May Market Pulse
Updated: Jul 18
It’s the middle third of the year. The dog days of summer are ramping up. And, if you believe mainstream investment superstition, most investors and traders “sold in May and went away”.
Is there any truth to this sentiment? The numbers do not lie. Granted, drawing conclusions on one dataset is absurd. But if we were to stake our bet only on the information presented by the May 2023 numbers, they suggest that most markets do see a draw down of investment money for the month. Of course, that’s nothing to say about other metrics, such as investment volumes, which I don’t track here. Besides, getting to caught up in the numerical weeds will just bore most readers anyways. That’s why you hire me, to do the boring investing for you.
Here's a comical Bloomberg headline to help set the tone for this month’s treatise, which caught my eye as I was assembling my thoughts:
“Best currency in Argentina amid 100% inflation may be Taylor Swift tickets”(1.)
Imagine the economics lesson her fans are inadvertently receiving, most of whom cringe at that very word, though likely not as much as I cringe when exposed to Taylor’s “serenades”. But I digress. Sadly, her US fans will never appreciate why it’s cheaper to buy the concert ticket, flights and accommodations there than it is to just purchase the concert ticket in the US. Hoping they’d recognize the grander ramifications on a global scale would be nothing short of reaching. Perhaps one day, their light bulbs will glimmer.
But let’s whip the tenor of these insights in a more serious direction. It would be improper to ignore the likely effect another American showdown had on the investing world. It was promising to be another main event fight night, as the Democrat-controlled White House and Senate stood toe-to-toe with the Republican-controlled House of Representatives. Hanging in the balance was the US “debt ceiling”. As their representatives, President Biden and Speaker McCarthy let loose volleys of updates, promises and accusations, the spectators roared with anticipation. But with the final buzzer fast approaching, more “bets” were heading in the direction of worry rather than jubilation; the investment markets were reeling.
And yet, with the final seconds on the clock ticking down, low and behold the final result rolled in. With little surprise, the match ended in a draw, another financial crisis averted…for now. By that point however, the collateral damage had been inflicted on most markets for the month.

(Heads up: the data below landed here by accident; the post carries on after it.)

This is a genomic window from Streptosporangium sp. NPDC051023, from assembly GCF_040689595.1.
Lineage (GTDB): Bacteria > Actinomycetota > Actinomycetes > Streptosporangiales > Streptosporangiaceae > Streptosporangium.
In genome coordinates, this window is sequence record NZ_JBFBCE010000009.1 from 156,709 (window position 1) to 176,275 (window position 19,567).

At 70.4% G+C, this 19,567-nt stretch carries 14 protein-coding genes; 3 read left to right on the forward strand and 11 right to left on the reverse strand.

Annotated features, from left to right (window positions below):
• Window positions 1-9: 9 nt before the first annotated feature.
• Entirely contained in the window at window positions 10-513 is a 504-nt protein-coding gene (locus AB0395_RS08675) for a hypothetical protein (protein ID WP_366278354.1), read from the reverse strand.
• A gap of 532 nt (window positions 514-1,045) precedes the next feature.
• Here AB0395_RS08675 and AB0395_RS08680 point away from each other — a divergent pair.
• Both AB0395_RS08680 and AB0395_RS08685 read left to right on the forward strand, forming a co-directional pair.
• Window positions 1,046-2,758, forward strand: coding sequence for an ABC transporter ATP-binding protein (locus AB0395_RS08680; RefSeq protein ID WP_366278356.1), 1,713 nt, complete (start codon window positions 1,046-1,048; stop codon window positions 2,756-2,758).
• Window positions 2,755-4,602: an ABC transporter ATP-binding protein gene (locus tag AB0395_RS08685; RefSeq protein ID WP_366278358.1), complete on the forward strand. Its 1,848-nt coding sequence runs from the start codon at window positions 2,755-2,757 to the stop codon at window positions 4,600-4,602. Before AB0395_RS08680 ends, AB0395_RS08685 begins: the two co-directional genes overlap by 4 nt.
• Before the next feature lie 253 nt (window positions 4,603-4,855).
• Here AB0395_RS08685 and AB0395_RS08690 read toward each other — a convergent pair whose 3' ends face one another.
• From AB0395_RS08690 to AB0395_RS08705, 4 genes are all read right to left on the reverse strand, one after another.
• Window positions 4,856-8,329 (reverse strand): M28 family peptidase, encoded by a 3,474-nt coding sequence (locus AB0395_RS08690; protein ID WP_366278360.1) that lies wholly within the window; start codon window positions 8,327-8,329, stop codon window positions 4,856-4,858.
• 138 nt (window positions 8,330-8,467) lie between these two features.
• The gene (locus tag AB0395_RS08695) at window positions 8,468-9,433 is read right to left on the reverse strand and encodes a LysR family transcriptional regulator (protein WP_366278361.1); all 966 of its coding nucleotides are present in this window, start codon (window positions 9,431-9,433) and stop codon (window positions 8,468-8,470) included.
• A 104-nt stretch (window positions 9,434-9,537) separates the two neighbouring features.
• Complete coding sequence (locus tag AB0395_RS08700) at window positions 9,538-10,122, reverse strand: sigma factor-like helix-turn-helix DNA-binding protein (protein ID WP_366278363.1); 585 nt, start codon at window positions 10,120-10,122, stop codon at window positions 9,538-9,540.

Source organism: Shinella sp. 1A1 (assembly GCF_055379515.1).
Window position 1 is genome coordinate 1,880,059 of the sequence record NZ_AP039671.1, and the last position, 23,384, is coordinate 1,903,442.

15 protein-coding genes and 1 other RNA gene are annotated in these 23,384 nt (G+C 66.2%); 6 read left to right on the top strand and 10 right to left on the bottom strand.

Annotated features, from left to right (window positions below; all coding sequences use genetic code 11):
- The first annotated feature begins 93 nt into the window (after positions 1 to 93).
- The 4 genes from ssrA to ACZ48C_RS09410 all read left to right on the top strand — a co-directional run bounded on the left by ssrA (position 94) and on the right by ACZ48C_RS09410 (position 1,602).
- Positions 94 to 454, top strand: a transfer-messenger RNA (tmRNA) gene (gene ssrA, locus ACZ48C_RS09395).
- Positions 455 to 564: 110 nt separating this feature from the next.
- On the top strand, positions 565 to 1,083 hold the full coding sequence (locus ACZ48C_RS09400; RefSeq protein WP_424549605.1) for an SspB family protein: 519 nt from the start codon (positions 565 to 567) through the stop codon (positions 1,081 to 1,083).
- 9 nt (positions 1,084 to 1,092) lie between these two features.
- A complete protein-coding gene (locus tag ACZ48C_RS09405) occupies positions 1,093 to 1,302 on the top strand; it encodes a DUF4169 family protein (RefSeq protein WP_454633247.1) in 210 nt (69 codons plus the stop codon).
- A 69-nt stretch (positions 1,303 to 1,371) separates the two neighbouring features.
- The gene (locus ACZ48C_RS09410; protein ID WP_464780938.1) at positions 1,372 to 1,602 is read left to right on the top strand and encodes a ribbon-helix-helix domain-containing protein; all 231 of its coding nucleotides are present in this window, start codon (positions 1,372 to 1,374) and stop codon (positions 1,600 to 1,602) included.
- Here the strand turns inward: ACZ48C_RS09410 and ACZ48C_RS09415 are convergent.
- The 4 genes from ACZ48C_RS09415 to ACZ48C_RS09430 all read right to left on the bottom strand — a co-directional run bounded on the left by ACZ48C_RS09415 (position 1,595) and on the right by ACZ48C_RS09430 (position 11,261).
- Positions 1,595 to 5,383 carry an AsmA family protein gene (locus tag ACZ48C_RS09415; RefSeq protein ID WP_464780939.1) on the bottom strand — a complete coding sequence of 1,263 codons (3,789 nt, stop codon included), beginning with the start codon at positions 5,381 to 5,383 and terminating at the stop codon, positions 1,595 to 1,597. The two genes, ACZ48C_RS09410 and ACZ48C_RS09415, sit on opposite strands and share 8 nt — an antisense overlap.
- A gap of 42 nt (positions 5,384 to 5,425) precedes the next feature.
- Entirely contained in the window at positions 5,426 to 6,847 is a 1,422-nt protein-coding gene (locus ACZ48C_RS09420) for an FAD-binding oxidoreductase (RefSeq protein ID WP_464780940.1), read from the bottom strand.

Yes, as with all previous “debt ceiling” crises in the USA, this “tin debt can” was again kicked further down the road. The American credit card had another arbitrary limit increase and things “returned to normal”, until the next debt crisis surfaces, which most assuredly will unless the Washington tycoons actually raise more revenues and/or decrease spending.
Not all markets were negatively affected by the D.C. Royal Rumble. Most especially noteworthy is the US NASDAQ, which perhaps played the lead indicator in the Rumble’s final verdict. A rising debt limit would flood the investment markets with money, or such was their speculation.
Not to be unnoticed are the gleeful returns in non-Western markets, such as Japan and Taiwan, where prices were closing in on 10% growth in one simple month.
There’s both a science and art form to investing. Numbers and logic must comingle with a creative imagination. It requires a passionate and determined drive, to shrugged off the blows and plow on. If you find yourself without such dedicated guidance, lets connect and discuss how we are better positioned to build and preserve your money so you can enjoy and share it long into the future.
All My Best,
Adrian Harasymiw Investment Advisor Pinnacle Sovereign Investments of ACPI
P.S. To review the May market numbers or download a PDF copy of this commentary, head over to the Monthly Market Pulse page on our website.